Daniel Bryant: Ah, brilliant. Brilliant. Yes. I always like to understand where the communities come from and where it’s going. I think the CNCF is doing a fantastic job, right. There’s plenty of choice in the CNCF ecosystem.
Alex Matyushentsev: Yes. I feel having both types of companies brings a lot of value. En-user companies can contribute a lot of knowledge because basically, end-user companies have users right next to developers who develop the project. We learn about real problems from real users, but at the same time end-user company is not making money on the project and that’s why you need new help and we’re really grateful. When I had joined the project it really changed the pace and our project is doing, I feel, way better. We have more people looking at issues and answering questions so that helps a little.
What functionality does Argo CD provide? [04:36]
Daniel Bryant: That’s awesome. That is awesome. So, diving into the projects, individually now, when we look at say Argo CD, what’s the role of that project in comparison, perhaps, with all the other Argo projects too?
Alex Matyushentsev: Basically, the project was created at Intuit and we were trying to solve an upcoming pain. We were trying to onboard potentially several thousands of developers onto Kubernetes. And we knew that these developers has almost no Kubernetes knowledge. And basically, that set a lot of limits to… Basically, we needed a tool that end users don’t have to install because you cannot ask someone who has no Kubernetes knowledge to install something into Kubernetes to manage Kubernetes, it would be too much. And basically, we were just trying to build effective user-based application that helps developers to manage Kubernetes. Actually, there was no goal to build anything. We just supposed to get something. And we looked at existing set of solutions. We looked at Spinnaker, we looked at Flux. And then we really like the model of Flux. We understood this GitOps concept and it was really compelling to us.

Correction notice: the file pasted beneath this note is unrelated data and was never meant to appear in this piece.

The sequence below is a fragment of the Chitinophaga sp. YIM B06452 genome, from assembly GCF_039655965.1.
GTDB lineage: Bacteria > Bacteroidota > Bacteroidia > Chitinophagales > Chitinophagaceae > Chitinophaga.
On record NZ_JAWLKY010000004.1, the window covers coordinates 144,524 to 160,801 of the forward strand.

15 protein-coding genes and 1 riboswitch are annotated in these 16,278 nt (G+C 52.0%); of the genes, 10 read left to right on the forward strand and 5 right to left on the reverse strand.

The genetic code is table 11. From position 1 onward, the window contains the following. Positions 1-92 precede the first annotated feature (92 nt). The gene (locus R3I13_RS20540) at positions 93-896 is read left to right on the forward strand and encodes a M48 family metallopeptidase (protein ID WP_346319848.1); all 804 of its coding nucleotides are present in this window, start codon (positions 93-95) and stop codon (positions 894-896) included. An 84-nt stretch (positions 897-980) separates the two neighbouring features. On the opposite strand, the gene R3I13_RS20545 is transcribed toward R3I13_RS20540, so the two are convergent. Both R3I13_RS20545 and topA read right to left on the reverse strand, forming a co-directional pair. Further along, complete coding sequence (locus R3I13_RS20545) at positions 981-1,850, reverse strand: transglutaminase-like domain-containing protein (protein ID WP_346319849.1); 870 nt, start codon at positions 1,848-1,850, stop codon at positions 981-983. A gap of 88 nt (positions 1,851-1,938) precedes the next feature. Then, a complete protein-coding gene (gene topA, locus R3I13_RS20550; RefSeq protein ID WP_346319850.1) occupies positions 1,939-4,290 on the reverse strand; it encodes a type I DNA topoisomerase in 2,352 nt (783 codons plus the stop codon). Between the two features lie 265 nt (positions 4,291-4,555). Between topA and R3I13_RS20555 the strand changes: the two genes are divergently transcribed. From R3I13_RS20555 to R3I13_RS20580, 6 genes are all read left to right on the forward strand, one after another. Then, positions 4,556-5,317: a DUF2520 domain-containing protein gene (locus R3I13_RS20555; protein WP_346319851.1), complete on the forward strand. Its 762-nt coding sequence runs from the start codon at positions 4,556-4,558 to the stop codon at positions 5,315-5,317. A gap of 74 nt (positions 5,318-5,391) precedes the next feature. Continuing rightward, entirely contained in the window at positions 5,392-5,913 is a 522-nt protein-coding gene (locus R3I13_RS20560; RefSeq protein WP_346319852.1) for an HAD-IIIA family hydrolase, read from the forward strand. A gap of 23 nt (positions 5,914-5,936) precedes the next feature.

Alex Matyushentsev: We didn’t want to reinvent, I don’t know, our DT solution, Git would solve it for us. And GitOps we like it, at the same time we didn’t like that end user’s supposed to install and manage Flux. So, we sat with the idea. And then we look at Spinnaker, which is completely opposite solution. It’s very heavy and it’s provided as service. And we tried to merge this into one project and this is how our procedure was created. And I think we did this. So basically the idea that Argo CD provides you GitOps functions as a service and it has web user interface, which is very important because it’s maybe the most friendly way to end-users to expose these features.
Daniel Bryant: Yes. And I’ve been using Argo CD for a number of months now, a year, probably more. And the UI is fantastic just for understanding what’s going on. Particularly when you’re changing things in a cluster the UI is really useful.
Alex Matyushentsev: Yeah. The UI is totally influenced by a number of questions in support channel. Every time we’re noticing the same question is asked again and again, it eventually made it into a feature in the user interface. You cannot imagine how many times we’ve got a question that, “How come my reports are not starting?” And that’s why we had to create this red pages that are visible on the UI. And every time if user click on report, you will see at the top, which is events stuff, that show Kubernetes events. And it has this popping creates a page. It’s asking user, “Click me.” And if user click on that stuff there will be an answer for it. So every time UI is changed, it’s to simplify life of support people, of a platform.
How does Argo CD make is easier for developers to adopt GitOps? [07:13]
Daniel Bryant: I like that a lot. I like it a lot because just for the…